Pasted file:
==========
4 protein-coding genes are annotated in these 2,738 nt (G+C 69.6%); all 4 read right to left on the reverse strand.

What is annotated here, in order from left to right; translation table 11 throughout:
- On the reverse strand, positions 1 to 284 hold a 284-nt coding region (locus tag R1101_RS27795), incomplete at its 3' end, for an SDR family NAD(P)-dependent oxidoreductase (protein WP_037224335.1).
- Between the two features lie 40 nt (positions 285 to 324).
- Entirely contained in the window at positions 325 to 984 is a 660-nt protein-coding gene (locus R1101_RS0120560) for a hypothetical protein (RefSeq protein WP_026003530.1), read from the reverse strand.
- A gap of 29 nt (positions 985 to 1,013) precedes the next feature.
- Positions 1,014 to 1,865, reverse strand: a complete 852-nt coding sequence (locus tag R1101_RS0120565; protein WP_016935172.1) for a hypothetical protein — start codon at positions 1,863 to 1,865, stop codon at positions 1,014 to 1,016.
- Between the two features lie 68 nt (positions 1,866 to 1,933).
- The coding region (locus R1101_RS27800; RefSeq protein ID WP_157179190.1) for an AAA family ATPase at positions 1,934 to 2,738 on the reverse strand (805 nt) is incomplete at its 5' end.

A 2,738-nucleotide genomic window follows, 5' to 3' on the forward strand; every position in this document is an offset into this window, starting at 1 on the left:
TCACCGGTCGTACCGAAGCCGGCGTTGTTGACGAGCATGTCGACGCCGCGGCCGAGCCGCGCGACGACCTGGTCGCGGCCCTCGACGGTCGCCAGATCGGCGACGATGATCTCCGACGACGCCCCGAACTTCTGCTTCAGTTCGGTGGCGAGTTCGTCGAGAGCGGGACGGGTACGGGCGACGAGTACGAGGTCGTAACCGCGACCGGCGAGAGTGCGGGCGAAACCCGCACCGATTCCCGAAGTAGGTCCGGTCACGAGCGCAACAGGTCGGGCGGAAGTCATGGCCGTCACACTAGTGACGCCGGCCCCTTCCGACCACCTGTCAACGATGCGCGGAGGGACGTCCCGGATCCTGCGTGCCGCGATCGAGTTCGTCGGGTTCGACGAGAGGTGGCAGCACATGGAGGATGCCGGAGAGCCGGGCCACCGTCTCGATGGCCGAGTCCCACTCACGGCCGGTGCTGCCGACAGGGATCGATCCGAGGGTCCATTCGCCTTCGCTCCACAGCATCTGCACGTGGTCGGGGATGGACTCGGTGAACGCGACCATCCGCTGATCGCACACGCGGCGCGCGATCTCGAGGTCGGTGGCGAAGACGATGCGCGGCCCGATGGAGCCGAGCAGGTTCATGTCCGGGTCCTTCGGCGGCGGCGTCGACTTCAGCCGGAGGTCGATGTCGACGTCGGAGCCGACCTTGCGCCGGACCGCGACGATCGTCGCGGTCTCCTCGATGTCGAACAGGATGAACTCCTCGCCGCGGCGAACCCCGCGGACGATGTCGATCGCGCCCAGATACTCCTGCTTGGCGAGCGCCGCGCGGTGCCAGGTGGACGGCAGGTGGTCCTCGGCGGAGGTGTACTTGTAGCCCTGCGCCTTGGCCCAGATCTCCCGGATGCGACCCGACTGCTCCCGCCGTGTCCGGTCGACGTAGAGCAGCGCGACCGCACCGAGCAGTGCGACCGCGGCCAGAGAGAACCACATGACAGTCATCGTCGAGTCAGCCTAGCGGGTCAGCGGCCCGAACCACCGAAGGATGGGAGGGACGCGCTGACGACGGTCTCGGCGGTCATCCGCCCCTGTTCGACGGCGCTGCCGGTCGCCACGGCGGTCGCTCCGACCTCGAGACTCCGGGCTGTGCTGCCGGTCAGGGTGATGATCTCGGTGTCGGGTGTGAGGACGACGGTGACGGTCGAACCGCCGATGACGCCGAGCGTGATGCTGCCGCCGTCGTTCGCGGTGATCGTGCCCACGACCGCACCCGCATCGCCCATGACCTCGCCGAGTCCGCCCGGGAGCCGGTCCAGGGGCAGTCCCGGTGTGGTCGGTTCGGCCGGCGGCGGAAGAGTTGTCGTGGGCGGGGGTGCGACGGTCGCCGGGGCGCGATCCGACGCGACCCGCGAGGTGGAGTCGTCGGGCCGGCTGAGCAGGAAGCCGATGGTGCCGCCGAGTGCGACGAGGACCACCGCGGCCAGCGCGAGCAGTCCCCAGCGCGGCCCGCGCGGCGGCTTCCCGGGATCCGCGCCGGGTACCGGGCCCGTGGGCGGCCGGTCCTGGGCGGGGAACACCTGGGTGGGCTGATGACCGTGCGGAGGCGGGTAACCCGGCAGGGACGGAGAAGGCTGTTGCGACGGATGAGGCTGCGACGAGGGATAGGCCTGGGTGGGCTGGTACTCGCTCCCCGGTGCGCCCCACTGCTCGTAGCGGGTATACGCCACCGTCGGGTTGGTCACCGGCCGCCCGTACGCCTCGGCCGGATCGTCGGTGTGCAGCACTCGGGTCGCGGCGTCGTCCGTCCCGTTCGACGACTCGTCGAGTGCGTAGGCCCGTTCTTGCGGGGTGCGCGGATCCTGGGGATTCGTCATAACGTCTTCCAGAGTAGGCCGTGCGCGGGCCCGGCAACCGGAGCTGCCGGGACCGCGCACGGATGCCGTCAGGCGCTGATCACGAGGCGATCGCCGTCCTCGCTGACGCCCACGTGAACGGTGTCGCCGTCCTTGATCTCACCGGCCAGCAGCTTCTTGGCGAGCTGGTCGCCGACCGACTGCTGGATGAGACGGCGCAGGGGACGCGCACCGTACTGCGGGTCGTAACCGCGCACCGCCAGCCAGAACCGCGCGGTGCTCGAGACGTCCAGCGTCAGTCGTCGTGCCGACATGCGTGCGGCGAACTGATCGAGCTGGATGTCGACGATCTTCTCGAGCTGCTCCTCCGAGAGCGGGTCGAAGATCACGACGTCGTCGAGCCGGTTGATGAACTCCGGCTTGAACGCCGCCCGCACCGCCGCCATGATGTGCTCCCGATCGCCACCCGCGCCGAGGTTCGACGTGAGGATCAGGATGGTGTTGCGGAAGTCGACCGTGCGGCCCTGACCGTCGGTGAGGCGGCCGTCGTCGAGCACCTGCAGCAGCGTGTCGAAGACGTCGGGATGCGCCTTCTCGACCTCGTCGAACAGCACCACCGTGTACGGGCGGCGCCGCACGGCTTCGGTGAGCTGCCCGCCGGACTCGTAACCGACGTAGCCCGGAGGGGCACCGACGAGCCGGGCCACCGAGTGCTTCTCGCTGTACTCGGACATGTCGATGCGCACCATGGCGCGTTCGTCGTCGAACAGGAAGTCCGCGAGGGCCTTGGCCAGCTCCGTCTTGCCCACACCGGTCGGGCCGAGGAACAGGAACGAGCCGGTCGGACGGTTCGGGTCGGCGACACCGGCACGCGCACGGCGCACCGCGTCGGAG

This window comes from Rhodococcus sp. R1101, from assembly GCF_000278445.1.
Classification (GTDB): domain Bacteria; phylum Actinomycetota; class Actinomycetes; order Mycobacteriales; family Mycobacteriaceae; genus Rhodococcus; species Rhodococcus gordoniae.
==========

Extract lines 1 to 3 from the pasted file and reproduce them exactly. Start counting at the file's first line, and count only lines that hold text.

4 protein-coding genes are annotated in these 2,738 nt (G+C 69.6%); all 4 read right to left on the reverse strand.

What is annotated here, in order from left to right; translation table 11 throughout:
- On the reverse strand, positions 1 to 284 hold a 284-nt coding region (locus tag R1101_RS27795), incomplete at its 3' end, for an SDR family NAD(P)-dependent oxidoreductase (protein WP_037224335.1).